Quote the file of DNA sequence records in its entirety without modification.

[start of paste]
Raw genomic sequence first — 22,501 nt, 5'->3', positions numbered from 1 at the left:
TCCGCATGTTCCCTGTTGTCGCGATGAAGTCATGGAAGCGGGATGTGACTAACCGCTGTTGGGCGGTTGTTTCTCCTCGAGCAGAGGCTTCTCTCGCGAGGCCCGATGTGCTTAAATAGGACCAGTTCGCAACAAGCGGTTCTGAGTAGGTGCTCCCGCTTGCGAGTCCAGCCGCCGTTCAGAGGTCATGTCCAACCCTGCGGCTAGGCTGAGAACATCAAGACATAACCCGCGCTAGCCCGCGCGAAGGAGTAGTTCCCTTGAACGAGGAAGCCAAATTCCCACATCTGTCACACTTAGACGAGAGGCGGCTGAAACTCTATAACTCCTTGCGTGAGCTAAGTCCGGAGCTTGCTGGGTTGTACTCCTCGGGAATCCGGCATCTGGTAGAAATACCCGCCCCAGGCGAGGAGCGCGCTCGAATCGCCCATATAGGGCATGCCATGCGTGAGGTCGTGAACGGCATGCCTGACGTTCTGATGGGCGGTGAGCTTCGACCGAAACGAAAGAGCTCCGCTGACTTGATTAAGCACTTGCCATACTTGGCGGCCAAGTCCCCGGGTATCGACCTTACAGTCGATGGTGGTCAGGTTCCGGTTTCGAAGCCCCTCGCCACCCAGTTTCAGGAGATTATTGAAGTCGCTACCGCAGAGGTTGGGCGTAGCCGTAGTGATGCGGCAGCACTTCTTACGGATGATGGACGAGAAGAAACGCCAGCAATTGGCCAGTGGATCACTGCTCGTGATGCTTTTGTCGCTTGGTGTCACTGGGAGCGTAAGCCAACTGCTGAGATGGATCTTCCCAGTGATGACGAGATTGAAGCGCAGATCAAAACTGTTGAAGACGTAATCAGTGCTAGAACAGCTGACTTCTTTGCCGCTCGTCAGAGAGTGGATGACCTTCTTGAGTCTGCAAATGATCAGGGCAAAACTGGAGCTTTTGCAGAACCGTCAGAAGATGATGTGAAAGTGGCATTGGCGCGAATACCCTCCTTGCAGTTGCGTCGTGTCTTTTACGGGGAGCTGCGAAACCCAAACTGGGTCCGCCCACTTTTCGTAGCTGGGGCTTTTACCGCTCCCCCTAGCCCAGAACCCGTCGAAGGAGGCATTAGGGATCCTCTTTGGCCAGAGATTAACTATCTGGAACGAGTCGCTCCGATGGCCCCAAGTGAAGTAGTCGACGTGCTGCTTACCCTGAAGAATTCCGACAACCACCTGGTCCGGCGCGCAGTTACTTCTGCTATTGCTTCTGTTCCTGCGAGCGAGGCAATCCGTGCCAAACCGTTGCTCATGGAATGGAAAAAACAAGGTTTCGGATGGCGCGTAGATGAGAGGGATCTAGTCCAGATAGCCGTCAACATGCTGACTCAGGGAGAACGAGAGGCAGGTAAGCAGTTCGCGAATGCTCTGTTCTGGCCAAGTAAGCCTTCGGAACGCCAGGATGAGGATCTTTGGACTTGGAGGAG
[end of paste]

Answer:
Raw genomic sequence first — 22,501 nt, 5'->3', positions numbered from 1 at the left:
TCCGCATGTTCCCTGTTGTCGCGATGAAGTCATGGAAGCGGGATGTGACTAACCGCTGTTGGGCGGTTGTTTCTCCTCGAGCAGAGGCTTCTCTCGCGAGGCCCGATGTGCTTAAATAGGACCAGTTCGCAACAAGCGGTTCTGAGTAGGTGCTCCCGCTTGCGAGTCCAGCCGCCGTTCAGAGGTCATGTCCAACCCTGCGGCTAGGCTGAGAACATCAAGACATAACCCGCGCTAGCCCGCGCGAAGGAGTAGTTCCCTTGAACGAGGAAGCCAAATTCCCACATCTGTCACACTTAGACGAGAGGCGGCTGAAACTCTATAACTCCTTGCGTGAGCTAAGTCCGGAGCTTGCTGGGTTGTACTCCTCGGGAATCCGGCATCTGGTAGAAATACCCGCCCCAGGCGAGGAGCGCGCTCGAATCGCCCATATAGGGCATGCCATGCGTGAGGTCGTGAACGGCATGCCTGACGTTCTGATGGGCGGTGAGCTTCGACCGAAACGAAAGAGCTCCGCTGACTTGATTAAGCACTTGCCATACTTGGCGGCCAAGTCCCCGGGTATCGACCTTACAGTCGATGGTGGTCAGGTTCCGGTTTCGAAGCCCCTCGCCACCCAGTTTCAGGAGATTATTGAAGTCGCTACCGCAGAGGTTGGGCGTAGCCGTAGTGATGCGGCAGCACTTCTTACGGATGATGGACGAGAAGAAACGCCAGCAATTGGCCAGTGGATCACTGCTCGTGATGCTTTTGTCGCTTGGTGTCACTGGGAGCGTAAGCCAACTGCTGAGATGGATCTTCCCAGTGATGACGAGATTGAAGCGCAGATCAAAACTGTTGAAGACGTAATCAGTGCTAGAACAGCTGACTTCTTTGCCGCTCGTCAGAGAGTGGATGACCTTCTTGAGTCTGCAAATGATCAGGGCAAAACTGGAGCTTTTGCAGAACCGTCAGAAGATGATGTGAAAGTGGCATTGGCGCGAATACCCTCCTTGCAGTTGCGTCGTGTCTTTTACGGGGAGCTGCGAAACCCAAACTGGGTCCGCCCACTTTTCGTAGCTGGGGCTTTTACCGCTCCCCCTAGCCCAGAACCCGTCGAAGGAGGCATTAGGGATCCTCTTTGGCCAGAGATTAACTATCTGGAACGAGTCGCTCCGATGGCCCCAAGTGAAGTAGTCGACGTGCTGCTTACCCTGAAGAATTCCGACAACCACCTGGTCCGGCGCGCAGTTACTTCTGCTATTGCTTCTGTTCCTGCGAGCGAGGCAATCCGTGCCAAACCGTTGCTCATGGAATGGAAAAAACAAGGTTTCGGATGGCGCGTAGATGAGAGGGATCTAGTCCAGATAGCCGTCAACATGCTGACTCAGGGAGAACGAGAGGCAGGTAAGCAGTTCGCGAATGCTCTGTTCTGGCCAAGTAAGCCTTCGGAACGCCAGGATGAGGATCTTTGGACTTGGAGGAG